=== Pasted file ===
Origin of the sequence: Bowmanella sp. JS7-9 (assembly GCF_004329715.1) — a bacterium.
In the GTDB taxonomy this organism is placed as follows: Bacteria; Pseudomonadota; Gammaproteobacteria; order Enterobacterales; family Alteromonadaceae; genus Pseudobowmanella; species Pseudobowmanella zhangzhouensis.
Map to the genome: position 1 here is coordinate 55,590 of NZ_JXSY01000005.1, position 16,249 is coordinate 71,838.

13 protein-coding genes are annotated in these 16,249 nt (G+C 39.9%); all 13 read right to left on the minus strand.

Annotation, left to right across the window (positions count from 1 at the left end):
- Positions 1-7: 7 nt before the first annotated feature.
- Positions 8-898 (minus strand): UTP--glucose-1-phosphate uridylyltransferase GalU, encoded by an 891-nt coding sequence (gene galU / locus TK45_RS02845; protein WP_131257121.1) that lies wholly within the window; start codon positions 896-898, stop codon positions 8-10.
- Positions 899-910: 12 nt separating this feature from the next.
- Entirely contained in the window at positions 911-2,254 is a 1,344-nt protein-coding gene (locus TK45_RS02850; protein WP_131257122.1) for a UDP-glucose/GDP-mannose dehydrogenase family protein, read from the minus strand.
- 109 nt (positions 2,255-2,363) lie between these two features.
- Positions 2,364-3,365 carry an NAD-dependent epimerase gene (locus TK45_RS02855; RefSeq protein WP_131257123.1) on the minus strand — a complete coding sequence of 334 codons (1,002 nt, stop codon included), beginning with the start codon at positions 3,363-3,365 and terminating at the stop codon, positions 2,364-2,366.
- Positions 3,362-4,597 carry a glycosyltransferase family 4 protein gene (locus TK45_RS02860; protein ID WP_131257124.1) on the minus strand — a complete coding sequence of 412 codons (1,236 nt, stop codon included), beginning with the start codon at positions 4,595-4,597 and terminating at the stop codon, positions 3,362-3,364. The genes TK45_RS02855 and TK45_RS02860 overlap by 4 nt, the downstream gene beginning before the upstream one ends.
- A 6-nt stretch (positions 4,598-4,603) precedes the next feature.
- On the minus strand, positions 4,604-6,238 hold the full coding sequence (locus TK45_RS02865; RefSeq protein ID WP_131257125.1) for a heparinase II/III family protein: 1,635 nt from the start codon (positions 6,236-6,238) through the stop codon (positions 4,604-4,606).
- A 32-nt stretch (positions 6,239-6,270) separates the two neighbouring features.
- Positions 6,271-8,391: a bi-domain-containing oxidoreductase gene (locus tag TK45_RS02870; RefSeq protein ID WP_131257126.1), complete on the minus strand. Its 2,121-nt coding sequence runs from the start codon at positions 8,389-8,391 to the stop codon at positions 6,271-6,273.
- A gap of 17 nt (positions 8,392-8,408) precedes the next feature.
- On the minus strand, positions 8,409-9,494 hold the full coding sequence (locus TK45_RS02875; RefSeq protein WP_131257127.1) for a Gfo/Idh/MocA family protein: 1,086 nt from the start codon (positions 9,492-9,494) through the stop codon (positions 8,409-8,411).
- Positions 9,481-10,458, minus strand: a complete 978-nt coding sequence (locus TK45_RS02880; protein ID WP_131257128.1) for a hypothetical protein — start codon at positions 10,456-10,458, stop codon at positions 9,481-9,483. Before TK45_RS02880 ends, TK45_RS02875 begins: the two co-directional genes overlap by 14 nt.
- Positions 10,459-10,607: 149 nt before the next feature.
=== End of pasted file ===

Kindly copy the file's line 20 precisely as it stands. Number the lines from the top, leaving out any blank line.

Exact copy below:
- Positions 10,459-10,607: 149 nt before the next feature.